The two papers I have chosen are:
Quantitative Study; Friedman, S.R. et al. (2003) Drug dealing and attitudes and norms about drug dealing among young adults and their peers in a high-risk community, International Journal of Drug Policy, 14, pp. 261-268.
Qualitative Study: Ruggiero, V., Khan, K. (2006) British South Asian communities and drug supply networks in the UK: A qualitative study, International Journal of Drug Policy, 17, pp473-483.
Factors that should be considered by researchers when defining the data required for their research:
When conducting research, the factors that should be considered when defining the data required include:
What is the theory underpinning the research?
What are the research questions or problems?
What research perspective is going to be adopted?
What methodology and methods will be used?
Who is involved in the research?
How will the data be analysed?
How will the data be interpreted?
How does the research process affect all the above?
In this essay we will explore some of these, for each paper, in turn, whilst also exploring the theory design and technical strategies adopted in these 2 studies as well as discussing alternative designs.
The Quantitative Study:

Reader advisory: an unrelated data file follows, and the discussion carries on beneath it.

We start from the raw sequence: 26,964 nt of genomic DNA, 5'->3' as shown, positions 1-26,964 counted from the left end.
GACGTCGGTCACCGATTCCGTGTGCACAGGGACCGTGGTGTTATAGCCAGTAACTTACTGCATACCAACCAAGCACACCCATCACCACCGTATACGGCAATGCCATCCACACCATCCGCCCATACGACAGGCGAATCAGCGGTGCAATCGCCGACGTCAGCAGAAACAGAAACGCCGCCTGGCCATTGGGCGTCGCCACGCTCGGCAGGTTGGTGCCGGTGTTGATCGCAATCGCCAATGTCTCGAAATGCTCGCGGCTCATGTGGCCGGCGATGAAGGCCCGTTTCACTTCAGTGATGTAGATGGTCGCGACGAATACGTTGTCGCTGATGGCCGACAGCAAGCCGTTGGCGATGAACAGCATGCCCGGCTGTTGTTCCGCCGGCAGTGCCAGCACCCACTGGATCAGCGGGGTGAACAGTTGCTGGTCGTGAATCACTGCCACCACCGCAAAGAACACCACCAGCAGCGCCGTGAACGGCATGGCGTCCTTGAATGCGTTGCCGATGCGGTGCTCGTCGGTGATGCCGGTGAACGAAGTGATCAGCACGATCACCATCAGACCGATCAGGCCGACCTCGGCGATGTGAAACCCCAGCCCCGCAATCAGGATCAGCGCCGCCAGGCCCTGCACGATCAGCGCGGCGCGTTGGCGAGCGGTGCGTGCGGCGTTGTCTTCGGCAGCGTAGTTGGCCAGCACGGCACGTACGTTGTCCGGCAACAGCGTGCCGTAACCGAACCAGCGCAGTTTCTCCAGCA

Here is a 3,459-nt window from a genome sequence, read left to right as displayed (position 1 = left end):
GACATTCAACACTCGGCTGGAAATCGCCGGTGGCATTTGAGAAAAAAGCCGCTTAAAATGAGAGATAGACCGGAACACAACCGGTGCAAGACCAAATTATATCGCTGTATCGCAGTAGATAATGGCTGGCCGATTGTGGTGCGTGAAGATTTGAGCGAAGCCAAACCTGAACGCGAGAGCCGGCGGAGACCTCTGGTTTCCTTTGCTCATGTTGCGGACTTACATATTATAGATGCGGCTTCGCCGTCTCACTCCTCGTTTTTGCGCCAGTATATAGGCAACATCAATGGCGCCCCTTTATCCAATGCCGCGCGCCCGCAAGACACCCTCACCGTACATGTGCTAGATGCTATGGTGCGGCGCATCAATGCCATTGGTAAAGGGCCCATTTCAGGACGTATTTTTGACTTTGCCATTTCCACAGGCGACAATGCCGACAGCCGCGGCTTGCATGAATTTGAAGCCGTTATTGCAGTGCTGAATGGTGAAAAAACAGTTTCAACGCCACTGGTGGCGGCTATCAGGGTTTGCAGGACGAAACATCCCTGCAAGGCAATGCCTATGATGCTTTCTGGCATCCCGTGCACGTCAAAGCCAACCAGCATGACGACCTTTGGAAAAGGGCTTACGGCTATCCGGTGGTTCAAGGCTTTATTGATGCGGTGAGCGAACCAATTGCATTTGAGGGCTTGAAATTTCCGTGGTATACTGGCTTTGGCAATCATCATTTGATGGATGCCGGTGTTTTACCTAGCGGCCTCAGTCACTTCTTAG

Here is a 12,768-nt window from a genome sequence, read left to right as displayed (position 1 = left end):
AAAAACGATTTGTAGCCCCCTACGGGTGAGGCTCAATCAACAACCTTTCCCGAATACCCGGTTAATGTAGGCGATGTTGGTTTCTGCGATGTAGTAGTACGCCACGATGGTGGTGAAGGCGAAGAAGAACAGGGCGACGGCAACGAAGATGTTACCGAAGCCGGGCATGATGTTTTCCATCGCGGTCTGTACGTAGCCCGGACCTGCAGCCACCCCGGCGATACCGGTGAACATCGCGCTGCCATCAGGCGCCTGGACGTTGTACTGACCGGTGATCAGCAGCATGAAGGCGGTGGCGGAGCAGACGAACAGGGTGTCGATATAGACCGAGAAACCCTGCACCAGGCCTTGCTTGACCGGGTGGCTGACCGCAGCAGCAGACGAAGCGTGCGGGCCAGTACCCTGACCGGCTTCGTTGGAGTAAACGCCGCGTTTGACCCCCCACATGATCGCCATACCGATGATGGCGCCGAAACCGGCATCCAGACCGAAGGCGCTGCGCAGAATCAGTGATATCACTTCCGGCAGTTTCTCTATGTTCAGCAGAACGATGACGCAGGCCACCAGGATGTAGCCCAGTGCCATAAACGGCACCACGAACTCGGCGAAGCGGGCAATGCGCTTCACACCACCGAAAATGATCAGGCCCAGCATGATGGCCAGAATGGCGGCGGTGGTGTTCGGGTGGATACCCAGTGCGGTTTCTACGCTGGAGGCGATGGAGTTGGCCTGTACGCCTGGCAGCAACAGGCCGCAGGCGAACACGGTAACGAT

The quantitative paper was entitled "Drug dealing and attitudes and norms about drug dealing among young adults and their peers in a high-risk community". The objective was to assess the extent of drug dealing and of non-hostile views towards drug dealing among young adults and their peers in an impoverished minority community with considerable drug dealing and use. The methodology involved taking a population-representative sample of 363 18-24 year olds who were interviewed in the Bushwick section of Brooklyn, New York. Questions were asked about drug dealing, attitudes to dealing, and friends' norms toward drug dealing. The results showed that 16% of men and 4.5% of women dealt drugs in the year prior to the interview. Among the other subjects, 30% of men and 13% of women view dealers in a non-hostile way; 22% of men and 8% of women report close friends have encouraged them to deal drugs; and 30% of men and 50% of women report that all of their close friends would object if they were to deal drugs. Among young women, potentially-traumatic events while growing up, such as sexual or physical abuse and undergoing racial discrimination are associated with less hostile attitudes and friends' norms towards dealing; as is, for men, undergoing racial discrimination while growing up. The paper concluded that in spite of policies based on imprisoning and stigmatising drug dealers and drug users, both drug dealing and non-hostile views towards it remain fairly prevalent among young adults in this community.